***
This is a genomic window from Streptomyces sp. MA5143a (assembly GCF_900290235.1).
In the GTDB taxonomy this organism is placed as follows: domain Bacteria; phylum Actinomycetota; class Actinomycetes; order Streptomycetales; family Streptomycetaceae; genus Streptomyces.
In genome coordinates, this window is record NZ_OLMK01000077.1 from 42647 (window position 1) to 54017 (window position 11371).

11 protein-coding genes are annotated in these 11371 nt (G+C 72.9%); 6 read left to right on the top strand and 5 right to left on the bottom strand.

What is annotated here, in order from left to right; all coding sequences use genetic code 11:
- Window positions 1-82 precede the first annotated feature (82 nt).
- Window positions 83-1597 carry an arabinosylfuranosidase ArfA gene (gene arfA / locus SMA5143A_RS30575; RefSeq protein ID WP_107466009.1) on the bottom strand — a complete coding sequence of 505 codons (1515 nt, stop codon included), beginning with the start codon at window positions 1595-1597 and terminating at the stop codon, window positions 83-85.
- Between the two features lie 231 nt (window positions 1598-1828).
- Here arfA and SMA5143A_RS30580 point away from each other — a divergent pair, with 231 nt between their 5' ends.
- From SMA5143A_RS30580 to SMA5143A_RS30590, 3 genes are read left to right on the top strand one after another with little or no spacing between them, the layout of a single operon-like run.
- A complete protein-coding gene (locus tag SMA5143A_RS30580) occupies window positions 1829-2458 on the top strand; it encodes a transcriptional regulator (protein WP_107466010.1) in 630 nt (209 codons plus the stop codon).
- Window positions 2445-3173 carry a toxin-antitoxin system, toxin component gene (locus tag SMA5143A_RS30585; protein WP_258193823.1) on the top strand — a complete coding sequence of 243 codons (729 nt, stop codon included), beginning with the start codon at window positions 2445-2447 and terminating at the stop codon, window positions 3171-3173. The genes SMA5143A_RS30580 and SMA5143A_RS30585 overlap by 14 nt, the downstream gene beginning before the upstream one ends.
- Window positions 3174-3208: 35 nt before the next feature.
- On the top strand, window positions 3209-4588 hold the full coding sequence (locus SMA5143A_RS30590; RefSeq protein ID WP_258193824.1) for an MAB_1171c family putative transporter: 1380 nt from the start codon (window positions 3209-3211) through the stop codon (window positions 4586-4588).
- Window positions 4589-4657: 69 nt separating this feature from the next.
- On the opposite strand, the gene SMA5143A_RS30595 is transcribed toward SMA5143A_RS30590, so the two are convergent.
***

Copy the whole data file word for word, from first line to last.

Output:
This is a genomic window from Streptomyces sp. MA5143a (assembly GCF_900290235.1).
In the GTDB taxonomy this organism is placed as follows: domain Bacteria; phylum Actinomycetota; class Actinomycetes; order Streptomycetales; family Streptomycetaceae; genus Streptomyces.
In genome coordinates, this window is record NZ_OLMK01000077.1 from 42647 (window position 1) to 54017 (window position 11371).

11 protein-coding genes are annotated in these 11371 nt (G+C 72.9%); 6 read left to right on the top strand and 5 right to left on the bottom strand.

What is annotated here, in order from left to right; all coding sequences use genetic code 11:
- Window positions 1-82 precede the first annotated feature (82 nt).
- Window positions 83-1597 carry an arabinosylfuranosidase ArfA gene (gene arfA / locus SMA5143A_RS30575; RefSeq protein ID WP_107466009.1) on the bottom strand — a complete coding sequence of 505 codons (1515 nt, stop codon included), beginning with the start codon at window positions 1595-1597 and terminating at the stop codon, window positions 83-85.
- Between the two features lie 231 nt (window positions 1598-1828).
- Here arfA and SMA5143A_RS30580 point away from each other — a divergent pair, with 231 nt between their 5' ends.
- From SMA5143A_RS30580 to SMA5143A_RS30590, 3 genes are read left to right on the top strand one after another with little or no spacing between them, the layout of a single operon-like run.
- A complete protein-coding gene (locus tag SMA5143A_RS30580) occupies window positions 1829-2458 on the top strand; it encodes a transcriptional regulator (protein WP_107466010.1) in 630 nt (209 codons plus the stop codon).
- Window positions 2445-3173 carry a toxin-antitoxin system, toxin component gene (locus tag SMA5143A_RS30585; protein WP_258193823.1) on the top strand — a complete coding sequence of 243 codons (729 nt, stop codon included), beginning with the start codon at window positions 2445-2447 and terminating at the stop codon, window positions 3171-3173. The genes SMA5143A_RS30580 and SMA5143A_RS30585 overlap by 14 nt, the downstream gene beginning before the upstream one ends.
- Window positions 3174-3208: 35 nt before the next feature.
- On the top strand, window positions 3209-4588 hold the full coding sequence (locus SMA5143A_RS30590; RefSeq protein ID WP_258193824.1) for an MAB_1171c family putative transporter: 1380 nt from the start codon (window positions 3209-3211) through the stop codon (window positions 4586-4588).
- Window positions 4589-4657: 69 nt separating this feature from the next.
- On the opposite strand, the gene SMA5143A_RS30595 is transcribed toward SMA5143A_RS30590, so the two are convergent.